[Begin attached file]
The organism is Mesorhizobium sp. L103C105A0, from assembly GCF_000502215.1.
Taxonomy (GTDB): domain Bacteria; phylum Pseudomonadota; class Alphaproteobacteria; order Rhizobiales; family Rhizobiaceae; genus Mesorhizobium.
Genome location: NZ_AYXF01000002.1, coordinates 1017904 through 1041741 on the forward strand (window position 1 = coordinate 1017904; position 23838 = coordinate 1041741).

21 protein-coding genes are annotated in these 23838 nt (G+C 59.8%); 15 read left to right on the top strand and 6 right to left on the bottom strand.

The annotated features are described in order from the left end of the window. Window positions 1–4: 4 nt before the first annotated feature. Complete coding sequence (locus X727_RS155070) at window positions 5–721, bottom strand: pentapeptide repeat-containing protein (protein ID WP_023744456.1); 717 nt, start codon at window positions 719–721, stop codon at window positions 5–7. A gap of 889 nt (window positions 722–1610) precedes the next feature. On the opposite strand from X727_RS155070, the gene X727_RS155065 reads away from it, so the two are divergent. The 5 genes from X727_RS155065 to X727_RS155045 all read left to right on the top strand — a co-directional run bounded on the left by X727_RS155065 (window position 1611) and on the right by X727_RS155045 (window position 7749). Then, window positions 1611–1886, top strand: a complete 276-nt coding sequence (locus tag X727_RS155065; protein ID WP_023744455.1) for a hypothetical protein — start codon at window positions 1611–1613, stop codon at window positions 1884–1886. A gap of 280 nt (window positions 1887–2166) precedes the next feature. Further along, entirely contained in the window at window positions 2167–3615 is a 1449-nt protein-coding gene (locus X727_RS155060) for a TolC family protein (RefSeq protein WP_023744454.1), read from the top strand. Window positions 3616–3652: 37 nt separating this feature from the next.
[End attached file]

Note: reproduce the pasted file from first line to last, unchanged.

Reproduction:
The organism is Mesorhizobium sp. L103C105A0, from assembly GCF_000502215.1.
Taxonomy (GTDB): domain Bacteria; phylum Pseudomonadota; class Alphaproteobacteria; order Rhizobiales; family Rhizobiaceae; genus Mesorhizobium.
Genome location: NZ_AYXF01000002.1, coordinates 1017904 through 1041741 on the forward strand (window position 1 = coordinate 1017904; position 23838 = coordinate 1041741).

21 protein-coding genes are annotated in these 23838 nt (G+C 59.8%); 15 read left to right on the top strand and 6 right to left on the bottom strand.

The annotated features are described in order from the left end of the window. Window positions 1–4: 4 nt before the first annotated feature. Complete coding sequence (locus X727_RS155070) at window positions 5–721, bottom strand: pentapeptide repeat-containing protein (protein ID WP_023744456.1); 717 nt, start codon at window positions 719–721, stop codon at window positions 5–7. A gap of 889 nt (window positions 722–1610) precedes the next feature. On the opposite strand from X727_RS155070, the gene X727_RS155065 reads away from it, so the two are divergent. The 5 genes from X727_RS155065 to X727_RS155045 all read left to right on the top strand — a co-directional run bounded on the left by X727_RS155065 (window position 1611) and on the right by X727_RS155045 (window position 7749). Then, window positions 1611–1886, top strand: a complete 276-nt coding sequence (locus tag X727_RS155065; protein ID WP_023744455.1) for a hypothetical protein — start codon at window positions 1611–1613, stop codon at window positions 1884–1886. A gap of 280 nt (window positions 1887–2166) precedes the next feature. Further along, entirely contained in the window at window positions 2167–3615 is a 1449-nt protein-coding gene (locus X727_RS155060) for a TolC family protein (RefSeq protein WP_023744454.1), read from the top strand. Window positions 3616–3652: 37 nt separating this feature from the next.